201. “most potent negotiating tools: the open-ended question.”


202. “Let what you know—your known knowns—guide you but not blind you.”


203. “No matter what happens, the point here is to sponge up information from your counterpart. Letting your counterpart anchor first will give you a tremendous feel for him. All you need to learn is how to take the first punch.”


204. No deal is better than a bad deal.


205. Silence is the last rule of labeling and you have to be quiet and listen when you are thrown out of the label.


206. “It’s just four simple steps: 1.​Use the late-night FM DJ voice. 2.​Start with “I’m sorry . . .” 3.​Mirror. 4.​Silence. At least four seconds, to let the mirror work its magic on your counterpart.”


207. Chapter 4: Beware “Yes” – Master “No”


208. “Compromise and concession, even to the truth, feels like defeat.”


209. “Conflict brings out truth, creativity, and resolution.”


210. “top of my game.”


211. “It comes down to the deep and universal human need for autonomy. People need to feel in control.”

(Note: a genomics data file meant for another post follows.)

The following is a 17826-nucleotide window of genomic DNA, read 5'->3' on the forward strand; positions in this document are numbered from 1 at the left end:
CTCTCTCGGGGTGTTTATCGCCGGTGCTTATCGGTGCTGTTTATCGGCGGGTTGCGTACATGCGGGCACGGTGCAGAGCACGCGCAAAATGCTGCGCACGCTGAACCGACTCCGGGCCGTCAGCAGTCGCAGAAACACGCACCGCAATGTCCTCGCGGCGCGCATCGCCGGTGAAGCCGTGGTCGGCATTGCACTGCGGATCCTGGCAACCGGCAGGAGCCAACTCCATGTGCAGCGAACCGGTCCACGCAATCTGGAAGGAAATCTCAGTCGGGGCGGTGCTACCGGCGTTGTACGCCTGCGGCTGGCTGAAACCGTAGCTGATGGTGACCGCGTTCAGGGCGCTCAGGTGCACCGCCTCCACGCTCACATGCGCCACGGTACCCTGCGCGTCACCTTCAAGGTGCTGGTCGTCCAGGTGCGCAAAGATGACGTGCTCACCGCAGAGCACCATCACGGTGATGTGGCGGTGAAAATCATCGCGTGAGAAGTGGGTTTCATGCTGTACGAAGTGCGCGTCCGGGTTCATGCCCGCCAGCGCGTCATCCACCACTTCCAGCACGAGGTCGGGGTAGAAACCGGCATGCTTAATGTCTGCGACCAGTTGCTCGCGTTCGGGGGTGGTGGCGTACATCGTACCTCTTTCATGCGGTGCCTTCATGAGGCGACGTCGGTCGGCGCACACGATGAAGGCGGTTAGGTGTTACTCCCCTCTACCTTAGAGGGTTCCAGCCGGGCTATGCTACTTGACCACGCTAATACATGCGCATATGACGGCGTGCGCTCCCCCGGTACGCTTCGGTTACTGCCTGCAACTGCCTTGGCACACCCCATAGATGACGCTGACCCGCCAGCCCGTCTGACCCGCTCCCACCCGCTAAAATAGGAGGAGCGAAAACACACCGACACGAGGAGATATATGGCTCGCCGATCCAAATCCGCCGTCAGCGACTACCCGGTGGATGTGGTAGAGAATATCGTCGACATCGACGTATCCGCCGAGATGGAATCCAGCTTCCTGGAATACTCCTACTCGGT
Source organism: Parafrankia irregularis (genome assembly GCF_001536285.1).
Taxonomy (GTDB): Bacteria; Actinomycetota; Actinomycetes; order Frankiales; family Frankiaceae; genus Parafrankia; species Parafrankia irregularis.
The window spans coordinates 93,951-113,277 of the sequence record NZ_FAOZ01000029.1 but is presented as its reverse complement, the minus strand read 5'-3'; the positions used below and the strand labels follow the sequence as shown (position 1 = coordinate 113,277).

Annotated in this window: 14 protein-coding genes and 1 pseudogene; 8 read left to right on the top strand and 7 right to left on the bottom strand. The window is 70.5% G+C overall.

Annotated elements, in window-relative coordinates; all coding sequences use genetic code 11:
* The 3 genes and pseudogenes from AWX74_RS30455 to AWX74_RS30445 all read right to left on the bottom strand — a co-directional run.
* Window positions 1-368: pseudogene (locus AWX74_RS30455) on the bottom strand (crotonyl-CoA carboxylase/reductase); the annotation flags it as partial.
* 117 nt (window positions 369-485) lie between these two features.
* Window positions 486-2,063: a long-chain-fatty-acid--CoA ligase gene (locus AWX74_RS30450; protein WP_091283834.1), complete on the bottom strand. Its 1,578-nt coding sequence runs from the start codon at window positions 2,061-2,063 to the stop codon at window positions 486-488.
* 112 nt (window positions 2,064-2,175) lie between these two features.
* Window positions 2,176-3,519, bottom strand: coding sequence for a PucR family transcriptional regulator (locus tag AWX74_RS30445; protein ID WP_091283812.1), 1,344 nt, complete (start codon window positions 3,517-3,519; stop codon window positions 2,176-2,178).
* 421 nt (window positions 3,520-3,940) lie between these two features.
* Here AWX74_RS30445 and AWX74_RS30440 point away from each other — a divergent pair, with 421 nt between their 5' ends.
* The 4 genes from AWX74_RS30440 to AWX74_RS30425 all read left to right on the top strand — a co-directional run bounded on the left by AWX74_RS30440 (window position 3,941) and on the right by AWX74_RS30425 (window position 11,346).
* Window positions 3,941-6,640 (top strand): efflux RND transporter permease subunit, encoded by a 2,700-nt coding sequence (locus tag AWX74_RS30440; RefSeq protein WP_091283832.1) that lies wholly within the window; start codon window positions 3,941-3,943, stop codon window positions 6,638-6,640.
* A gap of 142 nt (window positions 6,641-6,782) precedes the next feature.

212. “basically accuse you of being dense or dishonest by saying, “We’ve given you a fair offer.”


213. “Cognitive Bias, that is, unconscious—and irrational—brain processes that literally distort the way we see the world.”


214. “The trick to “How” questions is that, correctly used, they are gentle and graceful ways to say “No” and guide your counterpart to develop a better solution—your solution. A gentle How/No invites collaboration and leaves your counterpart with a feeling of having been treated with respect.”


215. “Deadlines are often arbitrary, almost always flexible, and hardly ever trigger the consequences we think—or are told—they will.”


216. “Fair”—the most powerful word in any negotiation scenario. To become a great negotiator, you must earn the reputation of being a fair one.


217. “What were needed were simple psychological tactics and strategies that worked in the field to calm people down, establish rapport, gain trust, elicit the verbalization of needs, and persuade the other guy of our empathy.”


218. “driven by two primal urges: the need to feel safe and secure, and the need to feel in control. If you satisfy those drives, you’re in the door.”


219. “Who has control in a conversation, the guy listening or the guy talking? The listener, of course. That’s because the talker is revealing information while the listener, if he’s trained well, is directing the conversation toward his own goals.”